Updated:- 17/10/15

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Lincoln Tank Diary-1 DIARY

Written for the Lincolnshire Echo May 2013

It’s always great when people take the time and effort to get in touch and help me out with further information regarding something I’ve written.

I often get letters from readers asking me if I can go into more detail on a certain subject or sending me a photograph relating to one of my articles. I was very excited to receive just such a letter recently form a Lincoln lady by the name of Irene Crosby.

She had read my article on the proposed Tank Memorial planned to be erected in Lincoln in 2014. The monument will commemorate the work done by the men and women of Lincoln who were employed by William Foster and Co Ltd and created a new weapon which would break the deadlock of the trenches and eventually end the Great War.

Mrs. Crosby found this particularly interesting as she has a very strong family link to Fosters and the story of the early tanks. She sent me a copy of a photograph of her Mother, Florence Annie Bonnett.

Florence was born in 1900 and lived in Monson Street in Lincoln where her parents had their own business trading as fishmongers.  When she was around 13 years of age, Florence left school and went into the family business, but her life would soon take a very different turn when she signed up for ‘War Work’ at William Fosters. She had no need to sign up and could have stayed in the family business, but she wanted to do her bit for the war and soon she was involved in the very different world of heavy engineering.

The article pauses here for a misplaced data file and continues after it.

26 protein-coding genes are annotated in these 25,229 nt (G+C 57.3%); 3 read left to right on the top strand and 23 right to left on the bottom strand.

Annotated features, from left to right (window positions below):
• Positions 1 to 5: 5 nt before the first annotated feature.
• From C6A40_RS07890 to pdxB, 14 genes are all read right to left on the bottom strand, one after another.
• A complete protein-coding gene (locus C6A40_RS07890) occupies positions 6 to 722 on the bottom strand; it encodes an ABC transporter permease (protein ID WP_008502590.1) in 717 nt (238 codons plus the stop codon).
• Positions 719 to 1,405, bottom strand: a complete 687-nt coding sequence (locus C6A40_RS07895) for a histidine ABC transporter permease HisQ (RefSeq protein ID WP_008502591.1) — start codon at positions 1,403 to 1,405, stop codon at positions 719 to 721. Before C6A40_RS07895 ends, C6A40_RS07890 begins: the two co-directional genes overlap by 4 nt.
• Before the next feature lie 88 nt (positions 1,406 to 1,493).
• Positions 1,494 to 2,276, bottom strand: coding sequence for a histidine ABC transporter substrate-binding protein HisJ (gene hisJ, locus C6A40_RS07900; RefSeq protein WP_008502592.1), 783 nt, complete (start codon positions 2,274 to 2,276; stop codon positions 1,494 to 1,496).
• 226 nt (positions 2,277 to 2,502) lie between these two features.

Florence Bonnetts Story by Richard Pullen


These postcards were sold in huge quantities and were very cheap at the time, but were often printed on very poor quality paper and didn't last well. They were never intended to be kept and surprisingly a few have survived today, and are greatly sought after by collectors. A rare card that originally sold for a penny in 1918 could now be worth £50-£80.

Cards like the one above were produced and sold locally to raise money for the war effort. During the war there were literally thousands of different charities, societies and funds who collected money so that they could send all sorts of things out to the troops. These include items like cigarettes, chocolate and even socks or balaclava's. All sorts of objects were produced for sale to the public, usually costing just a few pence and comprised of things like money-boxes, badges, toys and postcards like the ones shown on this page. Most items were sold during Tank Bank weeks, when many towns and cities were visited by a tank selling war bonds.

Charity Postcards.

Who wrote the “Tank Anthem” on this card is unknown. It is known that there were a few poets amongst the staff at Fosters including Sir William Tritton (Chairman of William Foster  Co), who wrote a poem comparing the humble caterpillar to the tank.

Who is G.T., Do you know?